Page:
It’s time. Our appointment is next Monday, and I’m scrambling like a madwoman to figure out income and deductibles from my writing/editing/speaking business. And while I pop Tylenol regularly and wear my pencils to nubs, I fuss at myself. This would be so much easier if I could discipline myself to be a better record keeper during the year.
I’m like a thousand other authors out there. I just wanna write (insert teary whine). I don’t want to deal with marketing and promotions, pricing and distribution strategies, and record-keeping and accounting. Don’t wanna. However—and again, like a thousand other authors—I can’t afford to have someone do it all for me.
Who knows why I put things off the way I do, but now I’m sitting before a mound of papers trying to figure out what that purchase was for, who this group is, and what-is-this-and-is-it-deductible?
Did you know, for instance, that some of the folks you purchase things from charge you under a different name than the one you think you’re doing business with? I have a recurring charge from Canada. Canada! I was paying an entire nation for something I didn’t recognize until I dropped everything today and spent an hour digging around. It was legit, it was deductible—but why couldn’t the company just call itself SocialOomph?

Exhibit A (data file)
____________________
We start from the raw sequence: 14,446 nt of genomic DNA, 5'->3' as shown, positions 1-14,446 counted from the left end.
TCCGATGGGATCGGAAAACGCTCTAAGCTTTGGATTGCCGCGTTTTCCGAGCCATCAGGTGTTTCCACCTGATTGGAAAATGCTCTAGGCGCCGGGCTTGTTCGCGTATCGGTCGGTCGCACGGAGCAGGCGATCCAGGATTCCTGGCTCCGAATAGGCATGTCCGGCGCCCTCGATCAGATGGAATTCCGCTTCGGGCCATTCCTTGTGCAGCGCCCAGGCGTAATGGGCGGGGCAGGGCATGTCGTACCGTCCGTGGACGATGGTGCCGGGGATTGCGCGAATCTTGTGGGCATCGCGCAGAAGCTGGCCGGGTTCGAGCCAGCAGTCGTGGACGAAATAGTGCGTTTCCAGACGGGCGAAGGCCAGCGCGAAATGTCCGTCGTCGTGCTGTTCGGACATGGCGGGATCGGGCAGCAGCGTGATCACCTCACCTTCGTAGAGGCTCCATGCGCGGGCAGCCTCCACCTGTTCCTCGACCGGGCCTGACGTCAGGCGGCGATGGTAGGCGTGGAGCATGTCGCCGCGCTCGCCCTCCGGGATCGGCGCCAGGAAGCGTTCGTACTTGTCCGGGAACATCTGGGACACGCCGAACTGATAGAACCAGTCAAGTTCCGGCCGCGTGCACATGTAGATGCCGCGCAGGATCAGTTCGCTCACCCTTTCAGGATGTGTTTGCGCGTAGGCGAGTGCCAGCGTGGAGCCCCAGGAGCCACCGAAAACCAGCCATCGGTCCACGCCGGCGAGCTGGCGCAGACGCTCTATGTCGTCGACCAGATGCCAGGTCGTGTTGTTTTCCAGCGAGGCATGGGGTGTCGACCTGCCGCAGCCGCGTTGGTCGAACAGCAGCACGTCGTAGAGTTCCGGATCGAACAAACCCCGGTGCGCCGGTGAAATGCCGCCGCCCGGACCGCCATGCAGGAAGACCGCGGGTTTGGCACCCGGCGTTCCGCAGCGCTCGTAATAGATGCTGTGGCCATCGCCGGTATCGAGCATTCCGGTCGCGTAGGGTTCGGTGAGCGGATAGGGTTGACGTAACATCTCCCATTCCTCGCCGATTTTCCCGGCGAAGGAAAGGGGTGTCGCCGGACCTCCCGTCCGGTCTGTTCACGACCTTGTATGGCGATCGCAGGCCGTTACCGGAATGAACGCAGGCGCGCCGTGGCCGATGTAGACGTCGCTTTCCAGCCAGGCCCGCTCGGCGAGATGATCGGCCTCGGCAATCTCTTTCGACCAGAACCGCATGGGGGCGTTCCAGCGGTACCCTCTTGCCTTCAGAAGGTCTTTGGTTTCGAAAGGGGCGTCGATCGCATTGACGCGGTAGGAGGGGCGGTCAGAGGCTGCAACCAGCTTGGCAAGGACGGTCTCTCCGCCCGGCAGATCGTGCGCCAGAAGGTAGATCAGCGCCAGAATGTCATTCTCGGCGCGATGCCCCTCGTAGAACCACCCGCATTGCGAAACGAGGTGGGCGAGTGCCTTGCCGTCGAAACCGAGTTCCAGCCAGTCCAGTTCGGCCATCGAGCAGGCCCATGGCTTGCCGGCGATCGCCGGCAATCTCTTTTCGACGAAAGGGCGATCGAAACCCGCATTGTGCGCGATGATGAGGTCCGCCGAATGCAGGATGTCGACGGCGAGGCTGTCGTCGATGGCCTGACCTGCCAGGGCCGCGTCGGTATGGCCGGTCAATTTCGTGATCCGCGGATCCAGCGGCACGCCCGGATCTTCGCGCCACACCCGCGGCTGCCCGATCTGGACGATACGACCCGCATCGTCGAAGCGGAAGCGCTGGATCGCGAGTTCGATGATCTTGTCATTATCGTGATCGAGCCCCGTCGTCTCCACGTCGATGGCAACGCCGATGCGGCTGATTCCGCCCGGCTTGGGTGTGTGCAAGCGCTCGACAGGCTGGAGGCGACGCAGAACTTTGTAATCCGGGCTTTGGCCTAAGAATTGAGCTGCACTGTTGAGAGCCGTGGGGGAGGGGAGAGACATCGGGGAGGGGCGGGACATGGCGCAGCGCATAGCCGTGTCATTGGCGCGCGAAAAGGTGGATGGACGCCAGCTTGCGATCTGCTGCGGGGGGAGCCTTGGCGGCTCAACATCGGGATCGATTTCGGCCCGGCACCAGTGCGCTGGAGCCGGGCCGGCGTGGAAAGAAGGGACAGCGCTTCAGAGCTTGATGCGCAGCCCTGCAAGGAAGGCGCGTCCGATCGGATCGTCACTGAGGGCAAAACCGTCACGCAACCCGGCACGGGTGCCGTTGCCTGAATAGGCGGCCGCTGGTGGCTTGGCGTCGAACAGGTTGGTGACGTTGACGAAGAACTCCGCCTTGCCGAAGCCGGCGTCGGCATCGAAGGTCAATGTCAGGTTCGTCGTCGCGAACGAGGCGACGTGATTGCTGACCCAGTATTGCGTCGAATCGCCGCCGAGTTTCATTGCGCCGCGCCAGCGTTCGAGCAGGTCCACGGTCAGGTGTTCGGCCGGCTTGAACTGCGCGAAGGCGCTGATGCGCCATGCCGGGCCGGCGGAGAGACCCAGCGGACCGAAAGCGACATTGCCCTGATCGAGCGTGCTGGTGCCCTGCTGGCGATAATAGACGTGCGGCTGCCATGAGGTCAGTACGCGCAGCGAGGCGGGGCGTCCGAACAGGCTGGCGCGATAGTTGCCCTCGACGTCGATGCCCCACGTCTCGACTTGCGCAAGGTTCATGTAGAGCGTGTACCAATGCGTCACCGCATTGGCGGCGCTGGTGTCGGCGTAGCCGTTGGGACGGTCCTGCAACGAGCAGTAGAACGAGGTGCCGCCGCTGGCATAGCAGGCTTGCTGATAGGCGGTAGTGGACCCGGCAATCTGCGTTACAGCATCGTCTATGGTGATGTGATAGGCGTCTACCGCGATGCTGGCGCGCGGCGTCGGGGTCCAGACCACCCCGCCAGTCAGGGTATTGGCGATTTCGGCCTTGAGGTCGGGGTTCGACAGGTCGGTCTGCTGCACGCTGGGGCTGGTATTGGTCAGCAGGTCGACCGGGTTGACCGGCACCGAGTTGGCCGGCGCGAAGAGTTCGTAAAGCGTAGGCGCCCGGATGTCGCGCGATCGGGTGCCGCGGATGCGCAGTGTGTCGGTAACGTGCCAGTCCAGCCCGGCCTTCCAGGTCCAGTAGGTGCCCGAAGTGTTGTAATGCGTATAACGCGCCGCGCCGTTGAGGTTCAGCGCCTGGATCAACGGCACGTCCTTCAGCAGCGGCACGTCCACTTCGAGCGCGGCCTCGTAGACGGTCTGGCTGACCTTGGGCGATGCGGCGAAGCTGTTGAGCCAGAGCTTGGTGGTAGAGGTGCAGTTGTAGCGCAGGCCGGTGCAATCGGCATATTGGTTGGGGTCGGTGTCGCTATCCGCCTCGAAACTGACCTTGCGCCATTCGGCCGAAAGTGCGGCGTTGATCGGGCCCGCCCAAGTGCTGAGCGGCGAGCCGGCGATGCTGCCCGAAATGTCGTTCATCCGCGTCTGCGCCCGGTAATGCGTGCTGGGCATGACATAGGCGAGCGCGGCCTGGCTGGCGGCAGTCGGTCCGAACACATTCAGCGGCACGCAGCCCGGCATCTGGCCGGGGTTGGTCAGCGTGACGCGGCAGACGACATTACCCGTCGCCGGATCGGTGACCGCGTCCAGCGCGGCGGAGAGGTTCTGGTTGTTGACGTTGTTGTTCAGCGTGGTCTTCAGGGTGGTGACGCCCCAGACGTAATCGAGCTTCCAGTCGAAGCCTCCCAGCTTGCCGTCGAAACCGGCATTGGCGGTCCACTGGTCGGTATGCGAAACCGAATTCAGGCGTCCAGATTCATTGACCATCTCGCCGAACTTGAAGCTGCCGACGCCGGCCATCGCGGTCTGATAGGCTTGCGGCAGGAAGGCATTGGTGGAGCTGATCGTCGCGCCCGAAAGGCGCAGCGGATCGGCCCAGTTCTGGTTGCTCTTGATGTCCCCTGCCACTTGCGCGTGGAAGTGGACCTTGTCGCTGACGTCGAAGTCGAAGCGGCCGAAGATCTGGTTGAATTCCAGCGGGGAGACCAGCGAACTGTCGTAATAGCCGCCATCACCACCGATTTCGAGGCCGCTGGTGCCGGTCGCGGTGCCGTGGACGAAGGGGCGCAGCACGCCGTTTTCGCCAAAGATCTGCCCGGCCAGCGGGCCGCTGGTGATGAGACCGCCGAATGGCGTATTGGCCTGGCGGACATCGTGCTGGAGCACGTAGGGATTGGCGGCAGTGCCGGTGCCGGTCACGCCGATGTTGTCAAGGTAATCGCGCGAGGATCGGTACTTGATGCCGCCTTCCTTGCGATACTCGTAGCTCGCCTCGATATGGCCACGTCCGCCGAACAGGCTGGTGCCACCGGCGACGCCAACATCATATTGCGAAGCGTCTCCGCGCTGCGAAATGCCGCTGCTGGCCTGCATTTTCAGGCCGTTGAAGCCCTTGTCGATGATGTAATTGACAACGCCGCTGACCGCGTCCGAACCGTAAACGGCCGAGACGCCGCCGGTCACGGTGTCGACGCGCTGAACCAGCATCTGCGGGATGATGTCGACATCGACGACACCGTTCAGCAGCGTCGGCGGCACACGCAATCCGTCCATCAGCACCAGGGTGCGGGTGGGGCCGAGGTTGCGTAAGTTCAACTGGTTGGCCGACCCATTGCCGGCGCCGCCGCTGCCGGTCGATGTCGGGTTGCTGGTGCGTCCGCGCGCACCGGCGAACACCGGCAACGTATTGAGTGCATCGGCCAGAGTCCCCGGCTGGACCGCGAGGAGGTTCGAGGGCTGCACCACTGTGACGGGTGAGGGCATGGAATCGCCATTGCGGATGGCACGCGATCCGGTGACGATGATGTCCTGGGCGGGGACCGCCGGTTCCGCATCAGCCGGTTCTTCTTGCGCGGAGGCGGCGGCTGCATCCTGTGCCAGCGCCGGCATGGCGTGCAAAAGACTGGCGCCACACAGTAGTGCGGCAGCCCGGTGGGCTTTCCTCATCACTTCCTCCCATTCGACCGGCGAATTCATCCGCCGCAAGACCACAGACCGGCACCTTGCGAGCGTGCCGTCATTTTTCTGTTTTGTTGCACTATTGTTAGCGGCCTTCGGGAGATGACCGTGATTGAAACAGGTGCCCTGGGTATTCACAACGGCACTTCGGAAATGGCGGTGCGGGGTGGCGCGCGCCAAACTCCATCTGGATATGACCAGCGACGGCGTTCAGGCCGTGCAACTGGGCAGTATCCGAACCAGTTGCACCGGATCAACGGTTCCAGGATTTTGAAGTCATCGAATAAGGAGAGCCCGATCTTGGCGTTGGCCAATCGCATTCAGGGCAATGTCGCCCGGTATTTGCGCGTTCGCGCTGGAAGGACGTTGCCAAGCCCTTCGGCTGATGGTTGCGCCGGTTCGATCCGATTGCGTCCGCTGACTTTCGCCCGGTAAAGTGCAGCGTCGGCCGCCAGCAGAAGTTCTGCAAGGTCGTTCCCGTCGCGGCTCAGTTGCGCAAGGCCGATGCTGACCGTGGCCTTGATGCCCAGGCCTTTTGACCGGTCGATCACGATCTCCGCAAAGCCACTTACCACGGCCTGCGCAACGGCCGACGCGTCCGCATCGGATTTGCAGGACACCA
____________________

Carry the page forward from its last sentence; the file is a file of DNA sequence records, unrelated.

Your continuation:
Doesn’t matter now, I guess. I don’t use it anymore.
By the way, when you order your books, keep in mind that the order of the books themselves goes under “inventory,” but the shipping and handling don’t. So, if like me, you have a payment to CreateSpace, or whoever, on your credit card, realize that this is for the entire amount, and if, unlike me, you’ve done a good job keeping records, or at least receipts, you know how much you paid for the books and how much you paid for S&H—which is deductible, but doesn’t go under “inventory.”